Rick Porter, the attorney for the 15 neighbors, said he had “yet to deal with a 50-page motion to dismiss.” “It seems they're trying to litigate the entire matter in a motion to dismiss,” he said, adding that it was “before we even have a chance to bring in witnesses” in a trial. He said his clients were “citizens hiring an attorney battling a mega-company with an unlimited budget.”
Ontario's Environment Minister Jeff Yurek has responded to being named in charges regarding the Ontario Court of Justice determining there are reasonable grounds to believe environmental offenses were committed at several wind turbine projects in Chatham-Kent.
Despite the fact the project was denied, DePasquale began prepping the two properties for the installation of solar arrays anyway. In early June, the Department of Planning & Development issued a cease-and-desist order for DePasquale’s unauthorized solar installation. A week later, on June 10, the town issued a finalized order, requiring that DePasquale remove all pilings and cease all work on the property except for seeding, loaming, and related landscape clean-up activities.
Fifteen Marion County landowners are continuing their fight against Expedition Wind, by asking the court not to grant a motion to dismiss the civil action lawsuit filed in mid-May. The lawsuit, according to the legal document filed July 26, stated that it’s too early to dismiss because the expected findings, which will come from discovery, have yet to be entered before the Eighth Judicial District in Marion County.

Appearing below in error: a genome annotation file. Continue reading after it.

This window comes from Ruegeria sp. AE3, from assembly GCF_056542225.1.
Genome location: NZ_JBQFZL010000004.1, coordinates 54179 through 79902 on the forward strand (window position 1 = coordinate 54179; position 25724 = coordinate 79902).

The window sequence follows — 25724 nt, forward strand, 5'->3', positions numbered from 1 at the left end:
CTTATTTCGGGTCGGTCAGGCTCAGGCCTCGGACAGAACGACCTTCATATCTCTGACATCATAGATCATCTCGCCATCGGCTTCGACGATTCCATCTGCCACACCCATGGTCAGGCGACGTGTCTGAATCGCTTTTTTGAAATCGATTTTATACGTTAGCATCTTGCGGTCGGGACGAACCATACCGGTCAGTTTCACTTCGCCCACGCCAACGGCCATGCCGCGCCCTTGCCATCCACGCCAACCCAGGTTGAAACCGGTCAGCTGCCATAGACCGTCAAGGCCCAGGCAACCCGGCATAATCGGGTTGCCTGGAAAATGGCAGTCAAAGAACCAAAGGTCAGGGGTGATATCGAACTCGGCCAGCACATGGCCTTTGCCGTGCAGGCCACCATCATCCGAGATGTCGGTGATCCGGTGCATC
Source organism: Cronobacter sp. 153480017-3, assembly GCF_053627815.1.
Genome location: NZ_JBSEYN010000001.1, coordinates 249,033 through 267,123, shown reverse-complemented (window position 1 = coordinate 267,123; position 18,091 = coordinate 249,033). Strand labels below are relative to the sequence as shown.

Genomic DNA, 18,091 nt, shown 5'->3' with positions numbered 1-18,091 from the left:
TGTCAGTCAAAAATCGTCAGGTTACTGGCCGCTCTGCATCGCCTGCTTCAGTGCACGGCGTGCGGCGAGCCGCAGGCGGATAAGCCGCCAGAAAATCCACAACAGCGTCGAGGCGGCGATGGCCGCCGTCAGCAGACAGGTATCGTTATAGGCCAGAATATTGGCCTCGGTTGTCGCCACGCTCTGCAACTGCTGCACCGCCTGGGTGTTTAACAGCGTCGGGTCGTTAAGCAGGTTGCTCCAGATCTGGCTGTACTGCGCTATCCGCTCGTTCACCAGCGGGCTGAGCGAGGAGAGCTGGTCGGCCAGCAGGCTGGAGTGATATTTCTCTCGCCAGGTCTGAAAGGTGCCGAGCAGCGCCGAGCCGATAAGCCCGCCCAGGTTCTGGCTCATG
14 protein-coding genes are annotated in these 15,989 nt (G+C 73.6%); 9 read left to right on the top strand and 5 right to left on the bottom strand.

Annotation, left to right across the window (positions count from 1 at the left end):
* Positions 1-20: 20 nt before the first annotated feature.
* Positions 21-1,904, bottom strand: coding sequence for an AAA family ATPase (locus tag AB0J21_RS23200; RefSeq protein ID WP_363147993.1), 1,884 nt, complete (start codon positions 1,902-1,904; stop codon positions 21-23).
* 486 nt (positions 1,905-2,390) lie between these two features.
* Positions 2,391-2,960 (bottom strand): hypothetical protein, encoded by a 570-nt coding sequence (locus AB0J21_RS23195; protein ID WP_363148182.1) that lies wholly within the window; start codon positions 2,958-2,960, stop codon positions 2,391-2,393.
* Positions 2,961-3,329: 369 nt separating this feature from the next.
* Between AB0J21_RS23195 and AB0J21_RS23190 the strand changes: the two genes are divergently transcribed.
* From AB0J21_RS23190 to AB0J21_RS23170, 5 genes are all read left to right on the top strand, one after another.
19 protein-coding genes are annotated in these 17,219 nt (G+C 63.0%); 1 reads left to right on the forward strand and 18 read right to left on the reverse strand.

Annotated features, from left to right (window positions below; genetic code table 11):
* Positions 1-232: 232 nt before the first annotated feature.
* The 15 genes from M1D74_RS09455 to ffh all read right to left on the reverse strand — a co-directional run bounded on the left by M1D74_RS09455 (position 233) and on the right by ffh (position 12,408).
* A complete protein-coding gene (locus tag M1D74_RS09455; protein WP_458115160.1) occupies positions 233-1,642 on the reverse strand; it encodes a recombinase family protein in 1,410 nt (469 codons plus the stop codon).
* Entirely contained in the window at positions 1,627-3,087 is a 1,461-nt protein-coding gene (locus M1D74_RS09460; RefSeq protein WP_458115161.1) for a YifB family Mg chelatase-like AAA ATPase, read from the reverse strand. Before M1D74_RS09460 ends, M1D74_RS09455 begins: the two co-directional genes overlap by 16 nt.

The sharp drop in power from the wind farms overloaded demand for power on a transmission line from a neighboring state, which then tripped that link off, cutting the state off from back-up electricity supply. “These alleged failures contributed to the black system event and meant that AEMO (the Australian Energy Market Operator) was not fully informed when responding to system wide failure in South Australia."
The Australian Energy Regulatoralleges subsidiaries of the four companies – AGL Energy, Neoen SA, Pacific Hydro and Tilt Renewables – failed to ensure their windfarms complied with a generator performance standard requirement and had automatic protection systems to ensure continuity of supply. The regulator’s chair, Paula Conboy, said the alleged failures meant the Australian Energy Market Operator was not fully informed when responding to the system-wide failure.
An Oregon Supreme Court ruling could bring an end to permits for two big energy projects in Eastern Oregon and eight more statewide. The Oregon Energy Facility Siting Council in October 2017 adopted a swifter, less public method to amend permits, or site certificates, for wind farms, thermal power plants and other large energy facilities. While the traditional “type A” review process involved public notices and hearings, the new “type B” process cut out the public involvement, including allowing interested parties to request a contested case proceeding. Type B also required staff to issue decisions as soon as possible.
Today the Oregon Supreme Court held in favor of a coalition of nine conservation organizations, invalidating rules adopted in 2017 by the Oregon Energy Facility Siting Council (EFSC) that had dramatically reduced transparency and discouraged public participation in permitting decisions for large power plants throughout Oregon. Today’s legal victory is also expected to terminate the previously issued permits for two controversial power projects, the Summit Ridge Wind Farm proposed in Wasco County, along the Deschutes river, and the Perennial Wind Chaser Station, a natural gas power plant proposed in Umatilla County.